Reposted from my blog at http://www.crystallinegreen.com
Previous to my attending the Indie Collective day a few weeks back, I applied for the Microsoft and Nintendo developer programs. However, I didn't apply to the Sony Developer program, because I was given the distinct impression that it was essentially pointless to apply cold, and that it was better to get yourself known first, put your face out there in the community of developers and build up "credibility"
So to further that, I headed down on Monday to the Sony Developer Open Day at Sony's London HQ. I spent most of the time furiously taking notes, and in the spirit of indie openness, here is my take on the day:
Self-Publishing the PlayStation Way
First up, myself and the assembled other indies were treated to a broad overview of Sony's self-publishing philosophy. There was a brief history emphasising how Sony had, in some form or other, run various schemes or programs to allow homebrew or self-publishing. From things like Net Yaroze, something that I wasn't aware ever existed, to more recently, PS mini's and the move into the digital (distribution) era.
An interesting aside, they quoted 500 digital games from 160 studios had now been published digitally on Sony. Which works out at ~3 games per studio. In that context, it sounds a little less open and more like a small number of studios producing lots of mini-games.
But still pointing out that some of their favourite games, like "Retro-city Rampage", were produced by one-man studios, and that they recognised that size doesn't necessarily matter in that regard. Though from where I was sitting, I think most people there, just judging by their mere presence, probably didn't need persuading of Sony's Indie credentials
The real meat of the talk though, was Sony's "Four Pillars of Self-Publishing", which by my reckoning and note taking, somewhat mysteriously, translated into five key points:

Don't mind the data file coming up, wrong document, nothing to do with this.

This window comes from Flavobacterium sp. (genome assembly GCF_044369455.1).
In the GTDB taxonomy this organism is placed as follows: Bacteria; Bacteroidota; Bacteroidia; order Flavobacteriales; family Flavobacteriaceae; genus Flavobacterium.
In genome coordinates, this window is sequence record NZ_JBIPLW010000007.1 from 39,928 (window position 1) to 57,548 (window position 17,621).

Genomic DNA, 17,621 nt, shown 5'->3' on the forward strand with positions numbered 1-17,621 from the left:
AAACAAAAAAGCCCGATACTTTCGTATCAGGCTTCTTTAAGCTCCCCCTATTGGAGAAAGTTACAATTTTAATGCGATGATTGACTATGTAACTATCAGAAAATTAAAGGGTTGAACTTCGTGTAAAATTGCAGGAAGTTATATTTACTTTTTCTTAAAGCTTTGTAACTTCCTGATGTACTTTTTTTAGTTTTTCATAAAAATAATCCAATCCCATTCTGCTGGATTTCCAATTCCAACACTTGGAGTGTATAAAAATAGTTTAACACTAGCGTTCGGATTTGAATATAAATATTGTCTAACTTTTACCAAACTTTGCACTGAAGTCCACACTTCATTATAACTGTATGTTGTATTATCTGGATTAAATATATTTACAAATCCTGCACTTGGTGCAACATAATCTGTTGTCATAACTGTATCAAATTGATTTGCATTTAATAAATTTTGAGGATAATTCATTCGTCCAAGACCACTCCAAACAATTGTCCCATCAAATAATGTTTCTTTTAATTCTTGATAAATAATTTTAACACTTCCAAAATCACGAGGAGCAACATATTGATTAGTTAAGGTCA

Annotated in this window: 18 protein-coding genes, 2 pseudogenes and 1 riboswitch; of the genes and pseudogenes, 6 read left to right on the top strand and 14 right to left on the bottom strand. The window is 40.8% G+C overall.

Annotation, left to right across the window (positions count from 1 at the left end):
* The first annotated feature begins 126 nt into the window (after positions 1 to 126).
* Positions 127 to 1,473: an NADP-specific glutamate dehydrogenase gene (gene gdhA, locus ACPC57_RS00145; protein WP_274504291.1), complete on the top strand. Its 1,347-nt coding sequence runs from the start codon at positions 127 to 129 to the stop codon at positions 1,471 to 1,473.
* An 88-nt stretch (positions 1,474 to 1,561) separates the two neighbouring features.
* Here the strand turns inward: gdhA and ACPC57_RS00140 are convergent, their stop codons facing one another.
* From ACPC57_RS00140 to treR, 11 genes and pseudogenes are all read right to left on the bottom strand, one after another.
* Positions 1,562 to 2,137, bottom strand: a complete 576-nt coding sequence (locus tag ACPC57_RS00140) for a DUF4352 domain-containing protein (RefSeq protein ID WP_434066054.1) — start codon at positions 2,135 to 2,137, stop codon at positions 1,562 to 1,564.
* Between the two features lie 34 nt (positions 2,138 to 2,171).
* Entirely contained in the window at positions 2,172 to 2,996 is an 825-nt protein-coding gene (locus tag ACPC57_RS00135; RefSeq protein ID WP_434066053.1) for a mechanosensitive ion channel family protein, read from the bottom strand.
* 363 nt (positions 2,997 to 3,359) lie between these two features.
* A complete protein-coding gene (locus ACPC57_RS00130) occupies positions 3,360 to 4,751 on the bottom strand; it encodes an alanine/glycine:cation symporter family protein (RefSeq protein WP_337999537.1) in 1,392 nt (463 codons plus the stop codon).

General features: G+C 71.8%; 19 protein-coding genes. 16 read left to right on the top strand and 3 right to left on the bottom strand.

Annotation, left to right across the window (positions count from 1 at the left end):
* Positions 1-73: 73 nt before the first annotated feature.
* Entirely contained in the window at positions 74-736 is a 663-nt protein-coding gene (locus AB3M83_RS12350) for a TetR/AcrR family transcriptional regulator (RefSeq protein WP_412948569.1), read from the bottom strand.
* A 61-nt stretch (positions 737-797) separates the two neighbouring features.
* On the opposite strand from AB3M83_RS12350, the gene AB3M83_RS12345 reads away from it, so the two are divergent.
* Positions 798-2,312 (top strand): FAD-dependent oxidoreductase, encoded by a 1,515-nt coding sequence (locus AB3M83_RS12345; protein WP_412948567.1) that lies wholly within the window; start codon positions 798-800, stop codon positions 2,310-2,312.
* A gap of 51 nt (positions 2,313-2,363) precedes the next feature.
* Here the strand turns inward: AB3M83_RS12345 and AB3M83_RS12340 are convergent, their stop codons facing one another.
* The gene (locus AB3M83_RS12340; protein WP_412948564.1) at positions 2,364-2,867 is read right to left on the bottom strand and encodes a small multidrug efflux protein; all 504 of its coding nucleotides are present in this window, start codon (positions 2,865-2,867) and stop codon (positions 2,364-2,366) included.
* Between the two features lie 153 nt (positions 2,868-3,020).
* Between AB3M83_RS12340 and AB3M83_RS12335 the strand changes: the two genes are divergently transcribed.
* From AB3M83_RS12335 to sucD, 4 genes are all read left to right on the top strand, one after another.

The point about support was again something mentioned throughout the day. Essentially that there is a reasonable limit to how much support they can provide, and I suspect anyone who wastes their time or is frivolous with them, they'll give you short shrift.
Another sound bite, "Not just a policy", was expanded as taking a proactive approach across the company to the work people do, and that extended to their interactions with indies. A few examples of that from other areas of the company were cited. Things such as Sony's taking a chance with Eve-Online's Dust 12345 [sic], and introducing free-2-play payment options.
Finally, there was a quick breakdown of the process of getting a game onto Sony's platforms:
Finally, and another thing that came up repeatedly throughout the day, that right now, Sony are very busy with PS4 launch. So the above is really applicable "under normal circumstances", and while they aim to still hit that, things are liable to slip right now
Global Product Proposal
If you want to get on Sony's platforms, this step is mandatory, so pay attention! Indeed the GPP talk started with a call to use it as a way to "Bring your game to [Sony's] attention", and "Focus attention on your game". I think it's actually slightly misleading to imply it's your one big shot. It is, but not quite in the straight forward way it appears on the surface. Hopefully it'll become clear what I mean by the end.
There is a single submission process (for each game idea, and implied that you're only going to be working on one at a time). This is not a 70 page, old-fashioned style game design document, but equally, it's something more detailed than one or two sides of A4.
A number of people asked basically the same question at the end of the talk about ports or existing games, and as far as I could tell, there was no satisfactory answer about where this fits in to the GPP (where (or whether) you put in screenshots or concept art, or a link to a build).
Later on, it was mentioned by Sony (in their talk about Strategic Content (again, see later)), that they were looking more for original content and were less interested in ports or games that had prior release on other platforms. Or alternatively, the point came up multiple times that they were looking to see what things the PlayStation version would have that made it better than versions on other platforms (read exclusive content or use of unique-to-PS hardware)
Meanwhile, the submission process has "transparent criteria" - in the sense that you don't get told what they are, but the rest of the talk was basically massive hints. From talking to one of the Sony reps afterwards, it sounds like there are actually a limited number of tick boxes that if not filled, will fail you, but the rest is more about where you end up in the rankings of games/devs.
In fact, they rank all the games by importance, and some then get flagged as "Strategic Content". Which basically means it's something special. Something they think will shift boxes or maybe highlight some unique hardware capability
Moreover, if you're not flagged or top of the priority list, that doesn't necessarily mean you're ignored, nor have no chance of progressing. So it's not a total bust if you're not top of the pile.